I didn’t see you come in, but there you were all the same. Right side, fourth row, standing in front of me. Were you there as we sang, “God rest ye merry gentlemen?” If you were, I didn’t notice you. Forgive me. While singing “tidings of comfort and joy,” I failed to offer them to you.
When the band ceased, I stood to offer a Christmas welcome. I tried to look upon the gathered crowd, but the spotlights blinded me. I encouraged everyone to really listen to the lyrics of these familiar carols. Familiarity breeds contempt, but it can also breed forgetfulness. These songs tell the most amazing story if only we would properly tune our attention. Were you able to hear?
I first noticed you when we stood to sing “Silent Night,” our candlelight anthem. Along the aisles, the ushers lit the candles. One by one, flames leapt to life. You were on the inside of your row, sitting alone, a chair between you and Izzy. Forgive me again; I initially thought you were a child. You were barely taller than Izzy and thin. You held your unlit candle, standing stone still, a charcoal shadow in a pool of lights. With whispered encouragement from her mother, Izzy brought her light to you. Trembling, trembling you tilted your wick to meet her flame. And we sang,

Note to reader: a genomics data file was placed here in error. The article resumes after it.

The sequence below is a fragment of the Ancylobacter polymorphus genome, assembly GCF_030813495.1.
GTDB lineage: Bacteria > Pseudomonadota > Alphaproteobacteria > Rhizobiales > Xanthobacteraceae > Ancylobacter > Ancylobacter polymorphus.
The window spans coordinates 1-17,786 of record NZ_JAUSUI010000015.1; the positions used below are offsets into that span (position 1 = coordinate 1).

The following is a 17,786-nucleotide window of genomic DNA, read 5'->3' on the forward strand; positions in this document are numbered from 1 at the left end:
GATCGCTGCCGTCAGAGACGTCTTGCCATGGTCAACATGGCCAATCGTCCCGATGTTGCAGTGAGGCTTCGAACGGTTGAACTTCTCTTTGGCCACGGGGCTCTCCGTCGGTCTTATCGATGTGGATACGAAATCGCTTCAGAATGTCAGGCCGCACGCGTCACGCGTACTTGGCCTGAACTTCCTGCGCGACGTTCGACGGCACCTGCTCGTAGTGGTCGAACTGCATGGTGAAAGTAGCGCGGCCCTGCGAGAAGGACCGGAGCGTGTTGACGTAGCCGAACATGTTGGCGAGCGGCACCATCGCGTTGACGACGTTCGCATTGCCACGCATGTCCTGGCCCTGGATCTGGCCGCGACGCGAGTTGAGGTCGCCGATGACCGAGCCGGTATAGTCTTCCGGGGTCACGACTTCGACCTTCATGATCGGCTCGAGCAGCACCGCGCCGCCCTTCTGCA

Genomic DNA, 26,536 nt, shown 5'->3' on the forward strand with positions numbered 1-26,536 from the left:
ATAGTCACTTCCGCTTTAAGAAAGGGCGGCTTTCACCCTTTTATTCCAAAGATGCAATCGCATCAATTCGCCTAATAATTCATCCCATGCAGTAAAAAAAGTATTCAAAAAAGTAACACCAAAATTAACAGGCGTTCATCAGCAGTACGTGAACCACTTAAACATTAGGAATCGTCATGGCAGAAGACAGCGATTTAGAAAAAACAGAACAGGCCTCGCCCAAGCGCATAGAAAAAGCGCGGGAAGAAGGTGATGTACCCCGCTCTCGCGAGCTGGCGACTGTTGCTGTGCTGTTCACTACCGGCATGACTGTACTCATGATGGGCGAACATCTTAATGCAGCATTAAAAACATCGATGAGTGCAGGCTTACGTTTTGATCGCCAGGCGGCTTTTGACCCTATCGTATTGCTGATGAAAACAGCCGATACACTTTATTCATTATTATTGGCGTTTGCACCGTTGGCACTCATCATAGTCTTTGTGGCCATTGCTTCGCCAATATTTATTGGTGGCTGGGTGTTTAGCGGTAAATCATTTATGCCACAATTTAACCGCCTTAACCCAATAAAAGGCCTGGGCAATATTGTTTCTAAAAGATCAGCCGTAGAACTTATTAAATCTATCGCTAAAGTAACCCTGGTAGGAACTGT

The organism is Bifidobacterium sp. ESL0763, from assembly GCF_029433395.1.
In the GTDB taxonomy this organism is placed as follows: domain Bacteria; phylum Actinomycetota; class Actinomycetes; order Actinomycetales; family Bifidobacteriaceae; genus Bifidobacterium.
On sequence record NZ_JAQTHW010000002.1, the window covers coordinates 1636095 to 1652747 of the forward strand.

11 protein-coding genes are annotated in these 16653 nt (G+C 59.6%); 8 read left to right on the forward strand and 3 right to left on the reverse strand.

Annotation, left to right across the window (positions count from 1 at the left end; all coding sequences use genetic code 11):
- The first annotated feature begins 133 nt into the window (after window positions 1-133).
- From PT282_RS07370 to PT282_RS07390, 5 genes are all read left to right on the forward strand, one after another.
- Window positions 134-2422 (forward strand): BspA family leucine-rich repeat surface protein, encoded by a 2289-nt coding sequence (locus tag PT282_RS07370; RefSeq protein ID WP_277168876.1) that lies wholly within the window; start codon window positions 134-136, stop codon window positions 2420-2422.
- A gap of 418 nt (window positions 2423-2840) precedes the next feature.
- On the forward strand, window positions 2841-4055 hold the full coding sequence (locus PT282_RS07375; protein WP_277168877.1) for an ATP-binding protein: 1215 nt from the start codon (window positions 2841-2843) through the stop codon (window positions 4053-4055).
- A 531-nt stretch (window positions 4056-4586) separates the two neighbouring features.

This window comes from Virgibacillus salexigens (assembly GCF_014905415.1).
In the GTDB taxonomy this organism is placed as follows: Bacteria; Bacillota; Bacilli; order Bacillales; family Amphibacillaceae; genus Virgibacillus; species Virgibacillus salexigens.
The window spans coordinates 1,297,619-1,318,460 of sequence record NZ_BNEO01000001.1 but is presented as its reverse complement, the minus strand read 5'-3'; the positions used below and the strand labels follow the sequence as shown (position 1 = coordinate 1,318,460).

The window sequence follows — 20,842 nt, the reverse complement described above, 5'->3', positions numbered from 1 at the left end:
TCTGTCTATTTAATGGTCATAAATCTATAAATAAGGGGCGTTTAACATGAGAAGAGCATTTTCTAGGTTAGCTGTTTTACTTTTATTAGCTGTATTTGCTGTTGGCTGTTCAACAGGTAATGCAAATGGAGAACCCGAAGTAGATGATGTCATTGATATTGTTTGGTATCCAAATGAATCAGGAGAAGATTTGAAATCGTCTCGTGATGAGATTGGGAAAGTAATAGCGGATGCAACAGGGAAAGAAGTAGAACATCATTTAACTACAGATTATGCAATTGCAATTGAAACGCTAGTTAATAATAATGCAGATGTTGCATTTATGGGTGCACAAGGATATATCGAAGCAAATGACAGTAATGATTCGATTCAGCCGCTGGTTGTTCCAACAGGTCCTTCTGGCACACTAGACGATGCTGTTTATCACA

Silent night, Holy night,
Son of God, Love's pure light,
Radiant beams from Thy holy face,
With the dawn of redeeming grace,
Jesus, Lord, at Thy birth.
Did you sing? I couldn’t tell. You were a statue in front of me, the only movement the anxious flame in your folded hands. Perhaps you were heeding my request--listening, listening.
With candles extinguished, the music continued telling us that old gospel story:
“Disperse the gloomy clouds of night, and death’s dark shadows put to flight.”
As I fumbled with the harmony, I continued to watch you. You drew your dark peacoat around your slumped shoulders and you gripped your purse tightly. Your private thoughts were nearly audible: “Am I safe to leave? If I go now, perhaps no one will notice me.” You nervously shifted from foot to foot. You briefly surveyed the congregation calculating your escape, questioning, questioning. With surprising swiftness, you disappeared.
I longed to stop you, to put a hand upon your shoulder and invite you to stay. Like normal, my logic prevailed. What woman, especially one so afraid, wants a strange man three times her size to bar her escape? Like the smoke from your candle, you were gone in an instant. Christmas Eve evanescence.
I returned my attention to pondering Immanuel, God with us. Forgive me, forgive me, thrice forgive me. In pondering Immanuel, I forgot to show you Immanuel. I forgot that in His church, Jesus is more than lyric; He is life.